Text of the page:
About a quarter of the ACOs in the MSSP program earned a total of $341 million in payouts. Among them is Delaware Valley Accountable Care Organization, whose CEO shares tips for success.
Quality and financial performance data are in for the accountable care organizations in the Centers for Medicare & Medicaid Services' Pioneer and Medicare Shared Savings Programs, and the results are mixed.
But the spotlight is on the payouts: Eleven of the 20 Pioneer ACOs qualified for performance payments totaling $82 million, and 92 of the 333 MSSP ACOs earned payouts of $341 million.
Established as part of the Patient Protection and Affordable Care Act, the MSSP rewards ACOs that meet certain performance standards on quality and patient satisfaction. It's part of CMS's ongoing efforts to incent healthcare organizations to provide better care coordination for individuals and populations, improve patient outcomes, reduce unnecessary costs, and slow the rate of growth for expenditures.
ACO Model is 'Framework for Collaboration'
While the majority of ACOs in the MSSP did not achieve the thresholds required to receive a shared savings payment, roughly one quarter of them did. Among those is the Delaware Valley Accountable Care Organization, which is based in Villanova, PA, and jointly owned by Main Line Health, Jefferson University and Hospitals, Holy Redeemer Health System, Doylestown Health, and Magee Rehabilitation Hospital.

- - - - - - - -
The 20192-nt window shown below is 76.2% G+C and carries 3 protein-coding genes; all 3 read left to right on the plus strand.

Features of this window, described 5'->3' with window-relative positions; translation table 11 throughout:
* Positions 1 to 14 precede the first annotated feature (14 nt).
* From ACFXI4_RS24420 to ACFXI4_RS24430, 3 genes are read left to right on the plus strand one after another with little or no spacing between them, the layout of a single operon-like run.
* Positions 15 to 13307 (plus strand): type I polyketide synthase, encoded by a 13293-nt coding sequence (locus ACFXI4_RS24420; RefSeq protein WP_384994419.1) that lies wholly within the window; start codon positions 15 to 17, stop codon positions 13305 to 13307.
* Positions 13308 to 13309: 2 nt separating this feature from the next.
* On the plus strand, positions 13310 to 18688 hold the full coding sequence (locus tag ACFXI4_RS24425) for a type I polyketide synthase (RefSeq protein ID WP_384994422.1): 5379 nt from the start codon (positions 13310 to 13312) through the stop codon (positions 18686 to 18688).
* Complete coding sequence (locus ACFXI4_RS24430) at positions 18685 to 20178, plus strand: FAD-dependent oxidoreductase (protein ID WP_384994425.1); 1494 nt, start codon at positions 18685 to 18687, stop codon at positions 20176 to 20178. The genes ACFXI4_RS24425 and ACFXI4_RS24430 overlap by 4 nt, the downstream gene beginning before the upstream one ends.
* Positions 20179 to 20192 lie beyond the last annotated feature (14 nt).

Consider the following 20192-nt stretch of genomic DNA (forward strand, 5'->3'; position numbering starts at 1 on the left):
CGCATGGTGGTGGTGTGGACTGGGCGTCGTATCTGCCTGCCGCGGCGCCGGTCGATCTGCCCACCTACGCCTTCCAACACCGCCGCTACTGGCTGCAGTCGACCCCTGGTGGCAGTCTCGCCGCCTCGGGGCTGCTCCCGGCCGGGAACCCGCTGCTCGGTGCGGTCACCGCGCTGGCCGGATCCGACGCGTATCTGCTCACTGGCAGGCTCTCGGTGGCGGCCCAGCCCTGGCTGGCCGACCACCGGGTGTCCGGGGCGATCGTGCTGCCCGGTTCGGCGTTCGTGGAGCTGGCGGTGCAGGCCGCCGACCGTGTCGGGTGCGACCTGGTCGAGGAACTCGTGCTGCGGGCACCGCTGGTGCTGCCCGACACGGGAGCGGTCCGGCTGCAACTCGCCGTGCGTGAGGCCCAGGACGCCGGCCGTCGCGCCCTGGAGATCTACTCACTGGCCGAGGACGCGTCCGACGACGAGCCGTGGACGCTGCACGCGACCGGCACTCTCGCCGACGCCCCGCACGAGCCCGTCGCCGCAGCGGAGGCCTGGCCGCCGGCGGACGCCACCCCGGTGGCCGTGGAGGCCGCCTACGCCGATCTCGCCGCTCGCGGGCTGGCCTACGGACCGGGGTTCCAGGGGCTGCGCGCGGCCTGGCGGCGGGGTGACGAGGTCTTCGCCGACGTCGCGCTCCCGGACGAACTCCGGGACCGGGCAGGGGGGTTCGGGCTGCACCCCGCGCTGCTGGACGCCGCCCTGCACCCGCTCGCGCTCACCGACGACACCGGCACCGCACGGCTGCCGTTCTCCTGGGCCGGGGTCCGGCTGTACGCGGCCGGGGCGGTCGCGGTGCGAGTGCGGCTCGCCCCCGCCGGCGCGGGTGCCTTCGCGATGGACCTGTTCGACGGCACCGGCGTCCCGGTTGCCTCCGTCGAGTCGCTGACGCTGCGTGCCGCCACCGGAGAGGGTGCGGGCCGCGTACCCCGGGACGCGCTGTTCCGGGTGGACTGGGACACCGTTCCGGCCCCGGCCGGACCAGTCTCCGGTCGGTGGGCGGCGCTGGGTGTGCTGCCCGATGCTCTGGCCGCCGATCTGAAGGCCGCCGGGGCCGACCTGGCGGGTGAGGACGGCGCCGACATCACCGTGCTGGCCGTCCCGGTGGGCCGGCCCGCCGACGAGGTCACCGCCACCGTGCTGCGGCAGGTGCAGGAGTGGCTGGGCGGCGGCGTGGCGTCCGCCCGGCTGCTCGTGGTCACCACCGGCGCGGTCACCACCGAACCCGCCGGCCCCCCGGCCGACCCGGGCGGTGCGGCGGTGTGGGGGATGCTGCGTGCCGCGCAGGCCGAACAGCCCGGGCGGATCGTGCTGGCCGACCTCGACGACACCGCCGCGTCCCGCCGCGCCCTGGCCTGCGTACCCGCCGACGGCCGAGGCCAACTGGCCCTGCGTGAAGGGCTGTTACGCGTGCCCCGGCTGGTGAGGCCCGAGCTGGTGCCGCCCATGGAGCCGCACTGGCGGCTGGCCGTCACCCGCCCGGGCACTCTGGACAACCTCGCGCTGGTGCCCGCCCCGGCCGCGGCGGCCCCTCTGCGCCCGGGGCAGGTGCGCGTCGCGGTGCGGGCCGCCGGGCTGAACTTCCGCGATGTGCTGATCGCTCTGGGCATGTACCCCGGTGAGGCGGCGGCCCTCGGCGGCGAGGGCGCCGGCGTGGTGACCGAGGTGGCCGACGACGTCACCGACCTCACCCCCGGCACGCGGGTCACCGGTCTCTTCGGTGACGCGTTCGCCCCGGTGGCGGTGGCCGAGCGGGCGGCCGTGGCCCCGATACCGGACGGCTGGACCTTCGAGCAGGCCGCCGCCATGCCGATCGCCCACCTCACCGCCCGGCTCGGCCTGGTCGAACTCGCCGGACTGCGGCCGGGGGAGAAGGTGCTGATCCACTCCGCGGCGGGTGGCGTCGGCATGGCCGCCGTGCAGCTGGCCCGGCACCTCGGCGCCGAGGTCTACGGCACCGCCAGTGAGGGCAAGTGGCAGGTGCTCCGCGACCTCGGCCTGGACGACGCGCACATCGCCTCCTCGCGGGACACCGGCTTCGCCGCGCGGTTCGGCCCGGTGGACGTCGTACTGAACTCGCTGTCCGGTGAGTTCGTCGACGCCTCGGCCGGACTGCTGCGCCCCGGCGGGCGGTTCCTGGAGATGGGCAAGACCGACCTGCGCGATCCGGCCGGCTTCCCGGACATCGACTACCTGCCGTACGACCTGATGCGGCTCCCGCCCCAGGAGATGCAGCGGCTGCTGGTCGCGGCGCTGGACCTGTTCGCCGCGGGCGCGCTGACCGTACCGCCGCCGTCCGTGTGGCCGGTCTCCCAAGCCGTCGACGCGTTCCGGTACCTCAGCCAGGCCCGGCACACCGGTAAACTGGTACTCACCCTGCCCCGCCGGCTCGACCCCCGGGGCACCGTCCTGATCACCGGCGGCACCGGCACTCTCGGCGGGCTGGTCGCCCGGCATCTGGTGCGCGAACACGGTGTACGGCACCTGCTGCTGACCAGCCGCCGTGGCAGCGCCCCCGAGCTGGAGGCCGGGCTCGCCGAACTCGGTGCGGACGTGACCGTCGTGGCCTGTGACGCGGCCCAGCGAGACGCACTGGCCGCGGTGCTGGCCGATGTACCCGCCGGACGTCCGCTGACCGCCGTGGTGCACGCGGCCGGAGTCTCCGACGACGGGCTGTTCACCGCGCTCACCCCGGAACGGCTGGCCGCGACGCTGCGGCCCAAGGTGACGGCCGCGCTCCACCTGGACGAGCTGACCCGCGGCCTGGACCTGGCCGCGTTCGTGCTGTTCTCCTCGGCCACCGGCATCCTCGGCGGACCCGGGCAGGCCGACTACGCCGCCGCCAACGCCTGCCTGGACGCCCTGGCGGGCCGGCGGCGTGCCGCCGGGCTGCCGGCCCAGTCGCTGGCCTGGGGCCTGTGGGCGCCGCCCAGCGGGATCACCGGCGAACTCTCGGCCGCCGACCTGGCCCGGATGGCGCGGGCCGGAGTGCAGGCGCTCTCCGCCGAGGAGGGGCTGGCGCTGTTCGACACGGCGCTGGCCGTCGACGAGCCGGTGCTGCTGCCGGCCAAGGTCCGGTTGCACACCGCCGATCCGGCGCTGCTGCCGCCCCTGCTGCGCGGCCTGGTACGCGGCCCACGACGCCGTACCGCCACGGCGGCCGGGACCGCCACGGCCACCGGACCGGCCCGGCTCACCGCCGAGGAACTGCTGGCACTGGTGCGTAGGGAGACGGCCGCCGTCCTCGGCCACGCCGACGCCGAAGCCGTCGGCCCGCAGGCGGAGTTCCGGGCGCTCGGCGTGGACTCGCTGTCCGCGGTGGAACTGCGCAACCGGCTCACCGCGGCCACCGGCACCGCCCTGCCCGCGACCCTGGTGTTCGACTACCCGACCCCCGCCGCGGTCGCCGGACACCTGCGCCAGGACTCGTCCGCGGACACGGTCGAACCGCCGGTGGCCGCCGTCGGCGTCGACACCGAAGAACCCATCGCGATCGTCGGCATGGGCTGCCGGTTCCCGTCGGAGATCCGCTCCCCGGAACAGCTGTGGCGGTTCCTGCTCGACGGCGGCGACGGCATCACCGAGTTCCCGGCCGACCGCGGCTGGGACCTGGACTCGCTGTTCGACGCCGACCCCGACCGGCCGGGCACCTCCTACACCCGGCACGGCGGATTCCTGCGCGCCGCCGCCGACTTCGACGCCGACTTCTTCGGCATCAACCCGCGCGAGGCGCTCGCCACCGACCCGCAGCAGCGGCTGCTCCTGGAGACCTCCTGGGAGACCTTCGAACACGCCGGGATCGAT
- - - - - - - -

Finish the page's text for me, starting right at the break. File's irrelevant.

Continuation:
DVACO president and chief executive officer Katherine Schneider, MD, says the organization provides an important framework for collaboration among the owners that is necessary for success in a value-based reimbursement environment.
Katherine Schneider, MD
It gives providers, physicians, and everyone across the continuum a system and an opportunity to collaborate in a legal fashion that doesn't require everyone to merge or be employed by a health system," Schneider says.
"We are a new breed of Super ACO that gives [the owners] an economy of scale and a regional market presence. It's a good structure to be able to do that, particularly for Medicare fee-for-service where there has not been any way to approach that market. And for most markets, Medicare beneficiaries are a substantial portion of the market share."
A Good First Year
DVACO has been focused on enhancing care coordination, care transformation, and data informatics for its joint partners. And while Schneider says it's difficult to know exactly why its five equity owners were successful in driving down costs last year, she cites decreased admissions as the most likely cause.